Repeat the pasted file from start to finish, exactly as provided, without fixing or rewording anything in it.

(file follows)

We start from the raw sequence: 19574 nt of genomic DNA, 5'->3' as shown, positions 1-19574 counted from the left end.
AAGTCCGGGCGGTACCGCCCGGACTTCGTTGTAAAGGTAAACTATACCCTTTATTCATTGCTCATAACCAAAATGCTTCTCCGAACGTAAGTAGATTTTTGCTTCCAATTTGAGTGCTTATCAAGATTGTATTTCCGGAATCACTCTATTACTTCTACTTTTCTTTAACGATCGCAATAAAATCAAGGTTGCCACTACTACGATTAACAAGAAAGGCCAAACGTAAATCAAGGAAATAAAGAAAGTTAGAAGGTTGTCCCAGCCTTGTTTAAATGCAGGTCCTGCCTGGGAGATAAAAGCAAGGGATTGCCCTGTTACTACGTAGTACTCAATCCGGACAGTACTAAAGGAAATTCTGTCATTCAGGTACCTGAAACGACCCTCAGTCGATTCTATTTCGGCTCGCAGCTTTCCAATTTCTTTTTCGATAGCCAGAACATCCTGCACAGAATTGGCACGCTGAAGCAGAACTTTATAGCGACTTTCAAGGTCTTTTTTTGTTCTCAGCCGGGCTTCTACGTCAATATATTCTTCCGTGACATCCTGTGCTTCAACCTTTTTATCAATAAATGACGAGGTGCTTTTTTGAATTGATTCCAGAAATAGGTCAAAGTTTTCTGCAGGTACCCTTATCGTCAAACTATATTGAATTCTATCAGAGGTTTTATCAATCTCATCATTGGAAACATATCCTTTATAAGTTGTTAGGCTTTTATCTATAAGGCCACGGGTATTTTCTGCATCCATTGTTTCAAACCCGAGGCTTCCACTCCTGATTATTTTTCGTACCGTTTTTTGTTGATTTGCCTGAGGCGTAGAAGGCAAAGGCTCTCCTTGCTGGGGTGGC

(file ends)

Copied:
We start from the raw sequence: 19574 nt of genomic DNA, 5'->3' as shown, positions 1-19574 counted from the left end.
AAGTCCGGGCGGTACCGCCCGGACTTCGTTGTAAAGGTAAACTATACCCTTTATTCATTGCTCATAACCAAAATGCTTCTCCGAACGTAAGTAGATTTTTGCTTCCAATTTGAGTGCTTATCAAGATTGTATTTCCGGAATCACTCTATTACTTCTACTTTTCTTTAACGATCGCAATAAAATCAAGGTTGCCACTACTACGATTAACAAGAAAGGCCAAACGTAAATCAAGGAAATAAAGAAAGTTAGAAGGTTGTCCCAGCCTTGTTTAAATGCAGGTCCTGCCTGGGAGATAAAAGCAAGGGATTGCCCTGTTACTACGTAGTACTCAATCCGGACAGTACTAAAGGAAATTCTGTCATTCAGGTACCTGAAACGACCCTCAGTCGATTCTATTTCGGCTCGCAGCTTTCCAATTTCTTTTTCGATAGCCAGAACATCCTGCACAGAATTGGCACGCTGAAGCAGAACTTTATAGCGACTTTCAAGGTCTTTTTTTGTTCTCAGCCGGGCTTCTACGTCAATATATTCTTCCGTGACATCCTGTGCTTCAACCTTTTTATCAATAAATGACGAGGTGCTTTTTTGAATTGATTCCAGAAATAGGTCAAAGTTTTCTGCAGGTACCCTTATCGTCAAACTATATTGAATTCTATCAGAGGTTTTATCAATCTCATCATTGGAAACATATCCTTTATAAGTTGTTAGGCTTTTATCTATAAGGCCACGGGTATTTTCTGCATCCATTGTTTCAAACCCGAGGCTTCCACTCCTGATTATTTTTCGTACCGTTTTTTGTTGATTTGCCTGAGGCGTAGAAGGCAAAGGCTCTCCTTGCTGGGGTGGC